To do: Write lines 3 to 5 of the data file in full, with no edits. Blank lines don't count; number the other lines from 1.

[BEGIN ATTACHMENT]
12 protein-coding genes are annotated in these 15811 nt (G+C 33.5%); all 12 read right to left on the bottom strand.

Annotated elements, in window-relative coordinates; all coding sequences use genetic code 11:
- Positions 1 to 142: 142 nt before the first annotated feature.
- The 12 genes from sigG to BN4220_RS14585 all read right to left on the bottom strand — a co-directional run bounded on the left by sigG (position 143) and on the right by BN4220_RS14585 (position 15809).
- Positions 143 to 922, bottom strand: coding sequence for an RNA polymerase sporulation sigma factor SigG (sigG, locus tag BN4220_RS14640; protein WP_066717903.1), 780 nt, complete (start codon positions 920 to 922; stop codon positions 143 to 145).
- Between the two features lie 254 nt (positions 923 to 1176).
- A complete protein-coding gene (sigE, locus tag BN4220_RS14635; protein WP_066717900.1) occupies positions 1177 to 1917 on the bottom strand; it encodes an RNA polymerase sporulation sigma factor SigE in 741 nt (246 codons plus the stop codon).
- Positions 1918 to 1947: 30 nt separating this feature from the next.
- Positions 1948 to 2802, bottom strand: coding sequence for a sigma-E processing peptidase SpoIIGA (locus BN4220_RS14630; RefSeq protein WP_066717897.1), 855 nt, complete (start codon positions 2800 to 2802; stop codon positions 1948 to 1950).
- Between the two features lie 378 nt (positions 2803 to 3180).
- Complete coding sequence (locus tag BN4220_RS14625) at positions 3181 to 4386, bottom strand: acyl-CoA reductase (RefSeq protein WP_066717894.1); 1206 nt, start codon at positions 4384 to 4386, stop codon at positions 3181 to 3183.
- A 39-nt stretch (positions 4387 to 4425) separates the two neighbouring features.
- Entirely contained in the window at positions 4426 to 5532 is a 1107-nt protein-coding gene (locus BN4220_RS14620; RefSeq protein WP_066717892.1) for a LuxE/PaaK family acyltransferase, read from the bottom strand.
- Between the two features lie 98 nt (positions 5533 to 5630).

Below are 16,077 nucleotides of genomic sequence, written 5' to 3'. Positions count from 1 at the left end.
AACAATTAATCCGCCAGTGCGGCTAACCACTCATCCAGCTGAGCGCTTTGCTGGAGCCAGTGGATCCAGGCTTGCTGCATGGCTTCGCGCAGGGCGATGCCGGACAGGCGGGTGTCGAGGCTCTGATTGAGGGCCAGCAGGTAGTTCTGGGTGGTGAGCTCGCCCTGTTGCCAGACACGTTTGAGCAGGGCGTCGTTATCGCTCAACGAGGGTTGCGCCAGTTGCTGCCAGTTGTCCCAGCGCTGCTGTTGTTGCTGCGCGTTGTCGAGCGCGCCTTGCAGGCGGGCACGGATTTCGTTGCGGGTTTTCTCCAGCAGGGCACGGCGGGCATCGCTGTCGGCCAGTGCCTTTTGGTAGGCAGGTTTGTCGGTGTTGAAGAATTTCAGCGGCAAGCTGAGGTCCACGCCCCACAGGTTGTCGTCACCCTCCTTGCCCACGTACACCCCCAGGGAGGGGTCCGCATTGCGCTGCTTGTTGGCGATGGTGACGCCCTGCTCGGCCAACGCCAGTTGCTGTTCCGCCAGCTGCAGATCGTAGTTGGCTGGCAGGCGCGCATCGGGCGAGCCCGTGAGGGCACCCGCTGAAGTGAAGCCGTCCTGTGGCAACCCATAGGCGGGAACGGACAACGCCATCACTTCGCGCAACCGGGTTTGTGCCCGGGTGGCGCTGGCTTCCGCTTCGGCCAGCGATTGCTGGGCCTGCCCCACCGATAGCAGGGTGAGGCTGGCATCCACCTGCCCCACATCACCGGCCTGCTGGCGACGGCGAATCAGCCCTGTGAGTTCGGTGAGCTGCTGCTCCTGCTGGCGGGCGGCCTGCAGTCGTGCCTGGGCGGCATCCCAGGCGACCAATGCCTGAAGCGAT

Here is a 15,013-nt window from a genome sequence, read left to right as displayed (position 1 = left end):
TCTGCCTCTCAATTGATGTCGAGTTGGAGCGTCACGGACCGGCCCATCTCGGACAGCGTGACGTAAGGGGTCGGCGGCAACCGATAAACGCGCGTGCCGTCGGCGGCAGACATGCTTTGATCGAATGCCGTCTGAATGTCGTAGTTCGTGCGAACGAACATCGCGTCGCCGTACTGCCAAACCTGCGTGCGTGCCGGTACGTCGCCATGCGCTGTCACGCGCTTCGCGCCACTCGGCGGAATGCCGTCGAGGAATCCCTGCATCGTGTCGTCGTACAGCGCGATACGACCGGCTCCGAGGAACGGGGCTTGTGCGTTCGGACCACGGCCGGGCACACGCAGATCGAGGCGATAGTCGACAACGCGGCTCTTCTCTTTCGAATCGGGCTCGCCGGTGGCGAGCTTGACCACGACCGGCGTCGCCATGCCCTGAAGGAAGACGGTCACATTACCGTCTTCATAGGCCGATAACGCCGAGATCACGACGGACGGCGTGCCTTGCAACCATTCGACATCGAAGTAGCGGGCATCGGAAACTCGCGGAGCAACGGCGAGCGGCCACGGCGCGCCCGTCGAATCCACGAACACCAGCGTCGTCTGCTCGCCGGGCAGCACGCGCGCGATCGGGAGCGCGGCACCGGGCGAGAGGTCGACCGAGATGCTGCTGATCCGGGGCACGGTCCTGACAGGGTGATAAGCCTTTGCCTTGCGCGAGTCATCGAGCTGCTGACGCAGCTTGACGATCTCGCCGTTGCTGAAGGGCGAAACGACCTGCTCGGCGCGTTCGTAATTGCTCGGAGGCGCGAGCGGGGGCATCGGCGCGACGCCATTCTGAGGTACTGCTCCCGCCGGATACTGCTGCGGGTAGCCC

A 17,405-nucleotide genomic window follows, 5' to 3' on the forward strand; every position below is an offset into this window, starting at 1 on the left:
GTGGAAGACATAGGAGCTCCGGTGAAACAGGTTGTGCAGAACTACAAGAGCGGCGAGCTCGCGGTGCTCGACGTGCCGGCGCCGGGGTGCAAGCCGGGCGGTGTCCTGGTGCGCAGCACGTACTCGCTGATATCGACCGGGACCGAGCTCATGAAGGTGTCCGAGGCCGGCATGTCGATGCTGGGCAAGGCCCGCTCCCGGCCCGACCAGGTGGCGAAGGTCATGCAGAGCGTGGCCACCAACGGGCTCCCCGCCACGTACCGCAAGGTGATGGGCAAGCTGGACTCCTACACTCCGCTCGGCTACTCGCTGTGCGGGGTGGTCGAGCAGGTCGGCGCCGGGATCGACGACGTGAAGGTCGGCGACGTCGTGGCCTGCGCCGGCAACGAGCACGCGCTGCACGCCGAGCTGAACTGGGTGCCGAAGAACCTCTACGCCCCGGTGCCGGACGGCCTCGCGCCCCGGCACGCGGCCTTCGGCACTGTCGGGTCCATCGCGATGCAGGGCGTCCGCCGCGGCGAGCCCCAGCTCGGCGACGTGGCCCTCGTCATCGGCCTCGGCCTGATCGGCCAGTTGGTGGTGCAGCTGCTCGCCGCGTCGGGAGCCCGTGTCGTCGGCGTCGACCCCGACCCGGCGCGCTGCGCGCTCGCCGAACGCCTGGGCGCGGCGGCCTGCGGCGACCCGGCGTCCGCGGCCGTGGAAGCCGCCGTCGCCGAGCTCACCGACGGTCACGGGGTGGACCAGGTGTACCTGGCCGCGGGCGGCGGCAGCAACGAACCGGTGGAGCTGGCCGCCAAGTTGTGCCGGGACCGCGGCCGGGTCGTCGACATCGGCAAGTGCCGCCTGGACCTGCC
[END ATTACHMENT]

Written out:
- Positions 1 to 142: 142 nt before the first annotated feature.
- The 12 genes from sigG to BN4220_RS14585 all read right to left on the bottom strand — a co-directional run bounded on the left by sigG (position 143) and on the right by BN4220_RS14585 (position 15809).
- Positions 143 to 922, bottom strand: coding sequence for an RNA polymerase sporulation sigma factor SigG (sigG, locus tag BN4220_RS14640; protein WP_066717903.1), 780 nt, complete (start codon positions 920 to 922; stop codon positions 143 to 145).